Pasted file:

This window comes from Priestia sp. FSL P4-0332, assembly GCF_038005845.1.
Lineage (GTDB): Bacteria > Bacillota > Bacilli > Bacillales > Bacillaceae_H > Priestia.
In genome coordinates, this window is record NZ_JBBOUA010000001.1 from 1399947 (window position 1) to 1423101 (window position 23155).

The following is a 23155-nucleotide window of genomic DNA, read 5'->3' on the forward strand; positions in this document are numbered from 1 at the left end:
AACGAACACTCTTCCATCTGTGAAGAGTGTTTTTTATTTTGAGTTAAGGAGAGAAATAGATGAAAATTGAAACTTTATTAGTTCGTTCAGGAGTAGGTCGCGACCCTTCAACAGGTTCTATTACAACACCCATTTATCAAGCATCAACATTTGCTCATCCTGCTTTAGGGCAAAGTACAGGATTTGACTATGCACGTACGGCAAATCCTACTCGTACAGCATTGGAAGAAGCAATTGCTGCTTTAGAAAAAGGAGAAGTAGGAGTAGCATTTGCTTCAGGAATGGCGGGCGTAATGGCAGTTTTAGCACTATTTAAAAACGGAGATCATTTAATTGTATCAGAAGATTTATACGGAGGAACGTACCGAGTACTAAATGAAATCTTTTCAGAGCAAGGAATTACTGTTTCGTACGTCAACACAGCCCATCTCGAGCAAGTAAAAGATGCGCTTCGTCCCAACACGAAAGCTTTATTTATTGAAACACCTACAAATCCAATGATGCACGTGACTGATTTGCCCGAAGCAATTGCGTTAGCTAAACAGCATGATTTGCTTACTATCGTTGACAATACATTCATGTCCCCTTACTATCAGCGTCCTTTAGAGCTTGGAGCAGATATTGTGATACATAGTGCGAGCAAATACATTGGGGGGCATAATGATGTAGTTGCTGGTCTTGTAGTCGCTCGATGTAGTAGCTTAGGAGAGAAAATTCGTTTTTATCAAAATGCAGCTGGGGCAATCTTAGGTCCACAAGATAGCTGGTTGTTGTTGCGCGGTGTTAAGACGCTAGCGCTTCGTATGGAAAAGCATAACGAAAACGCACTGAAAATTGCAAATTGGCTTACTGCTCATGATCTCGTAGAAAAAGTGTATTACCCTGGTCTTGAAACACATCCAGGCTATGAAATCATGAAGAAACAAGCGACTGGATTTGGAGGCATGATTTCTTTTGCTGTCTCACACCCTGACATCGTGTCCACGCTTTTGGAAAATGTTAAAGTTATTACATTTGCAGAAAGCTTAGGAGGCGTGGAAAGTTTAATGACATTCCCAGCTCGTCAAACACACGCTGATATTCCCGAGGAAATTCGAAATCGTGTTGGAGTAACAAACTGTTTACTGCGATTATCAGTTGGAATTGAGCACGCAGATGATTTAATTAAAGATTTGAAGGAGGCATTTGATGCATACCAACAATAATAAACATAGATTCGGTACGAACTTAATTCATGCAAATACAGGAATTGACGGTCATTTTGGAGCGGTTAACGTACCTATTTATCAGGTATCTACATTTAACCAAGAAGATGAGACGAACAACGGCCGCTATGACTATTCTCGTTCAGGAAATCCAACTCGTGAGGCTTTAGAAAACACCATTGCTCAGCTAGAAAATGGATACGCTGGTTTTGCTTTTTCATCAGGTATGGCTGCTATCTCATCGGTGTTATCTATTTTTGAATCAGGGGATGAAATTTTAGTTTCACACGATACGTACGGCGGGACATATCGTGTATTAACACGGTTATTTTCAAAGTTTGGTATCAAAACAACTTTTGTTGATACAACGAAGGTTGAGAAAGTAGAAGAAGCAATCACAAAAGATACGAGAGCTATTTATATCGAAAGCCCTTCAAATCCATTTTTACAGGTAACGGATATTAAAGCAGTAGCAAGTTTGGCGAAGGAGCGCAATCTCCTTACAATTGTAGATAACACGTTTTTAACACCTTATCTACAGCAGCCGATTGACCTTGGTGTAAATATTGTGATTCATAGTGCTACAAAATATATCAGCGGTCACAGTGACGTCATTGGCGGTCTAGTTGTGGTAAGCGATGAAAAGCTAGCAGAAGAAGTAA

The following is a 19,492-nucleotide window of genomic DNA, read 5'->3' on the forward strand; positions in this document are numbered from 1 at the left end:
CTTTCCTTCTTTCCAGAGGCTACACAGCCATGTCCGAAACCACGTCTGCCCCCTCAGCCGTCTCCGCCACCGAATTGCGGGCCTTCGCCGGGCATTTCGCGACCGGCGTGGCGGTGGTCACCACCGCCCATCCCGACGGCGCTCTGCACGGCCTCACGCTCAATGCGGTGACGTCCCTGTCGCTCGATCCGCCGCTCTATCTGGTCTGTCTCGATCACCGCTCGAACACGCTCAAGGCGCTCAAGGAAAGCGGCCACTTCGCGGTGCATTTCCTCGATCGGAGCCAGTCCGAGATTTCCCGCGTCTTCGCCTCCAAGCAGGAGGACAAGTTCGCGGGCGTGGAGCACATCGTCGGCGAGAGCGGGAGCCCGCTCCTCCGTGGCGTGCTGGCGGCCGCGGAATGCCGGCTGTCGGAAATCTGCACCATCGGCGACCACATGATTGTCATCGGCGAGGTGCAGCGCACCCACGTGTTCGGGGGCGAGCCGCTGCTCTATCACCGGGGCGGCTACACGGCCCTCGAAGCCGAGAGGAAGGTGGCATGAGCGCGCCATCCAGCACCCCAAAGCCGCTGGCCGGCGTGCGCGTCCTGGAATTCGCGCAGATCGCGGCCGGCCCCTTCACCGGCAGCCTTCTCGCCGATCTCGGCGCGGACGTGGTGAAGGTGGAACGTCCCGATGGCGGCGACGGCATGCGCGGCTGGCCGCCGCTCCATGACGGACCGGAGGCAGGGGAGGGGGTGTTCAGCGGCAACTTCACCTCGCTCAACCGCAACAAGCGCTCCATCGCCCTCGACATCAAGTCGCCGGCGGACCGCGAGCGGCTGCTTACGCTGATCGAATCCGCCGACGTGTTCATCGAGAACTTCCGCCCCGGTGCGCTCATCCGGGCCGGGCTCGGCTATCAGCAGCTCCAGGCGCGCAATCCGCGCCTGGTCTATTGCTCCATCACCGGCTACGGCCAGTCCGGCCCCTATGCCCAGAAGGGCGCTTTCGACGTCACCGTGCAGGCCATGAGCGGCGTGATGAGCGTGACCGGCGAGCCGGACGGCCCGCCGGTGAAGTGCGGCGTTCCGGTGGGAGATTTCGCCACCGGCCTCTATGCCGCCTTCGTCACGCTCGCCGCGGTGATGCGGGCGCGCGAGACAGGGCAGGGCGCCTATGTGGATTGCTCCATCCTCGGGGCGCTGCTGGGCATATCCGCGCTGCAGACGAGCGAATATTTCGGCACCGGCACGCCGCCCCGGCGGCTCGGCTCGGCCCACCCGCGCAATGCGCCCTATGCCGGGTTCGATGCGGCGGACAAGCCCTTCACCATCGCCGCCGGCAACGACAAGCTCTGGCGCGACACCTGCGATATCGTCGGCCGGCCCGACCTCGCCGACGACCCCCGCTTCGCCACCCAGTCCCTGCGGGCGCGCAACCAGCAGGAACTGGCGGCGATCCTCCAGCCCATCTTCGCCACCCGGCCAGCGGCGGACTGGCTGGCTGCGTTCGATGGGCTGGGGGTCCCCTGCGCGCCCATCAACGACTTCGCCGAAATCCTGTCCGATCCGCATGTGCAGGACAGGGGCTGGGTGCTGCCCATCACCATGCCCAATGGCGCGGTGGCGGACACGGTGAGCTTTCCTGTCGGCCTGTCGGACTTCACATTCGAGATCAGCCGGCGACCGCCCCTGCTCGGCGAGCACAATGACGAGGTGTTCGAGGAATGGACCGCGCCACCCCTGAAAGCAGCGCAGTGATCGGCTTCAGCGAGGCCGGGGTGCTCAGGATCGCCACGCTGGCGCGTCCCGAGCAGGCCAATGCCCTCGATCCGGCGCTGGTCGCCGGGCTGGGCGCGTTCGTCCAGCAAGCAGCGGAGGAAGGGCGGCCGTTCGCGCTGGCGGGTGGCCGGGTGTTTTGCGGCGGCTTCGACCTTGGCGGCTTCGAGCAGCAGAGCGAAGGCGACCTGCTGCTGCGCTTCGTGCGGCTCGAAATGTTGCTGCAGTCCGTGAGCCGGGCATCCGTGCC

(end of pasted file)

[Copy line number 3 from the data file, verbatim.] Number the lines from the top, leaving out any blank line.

In genome coordinates, this window is record NZ_JBBOUA010000001.1 from 1399947 (window position 1) to 1423101 (window position 23155).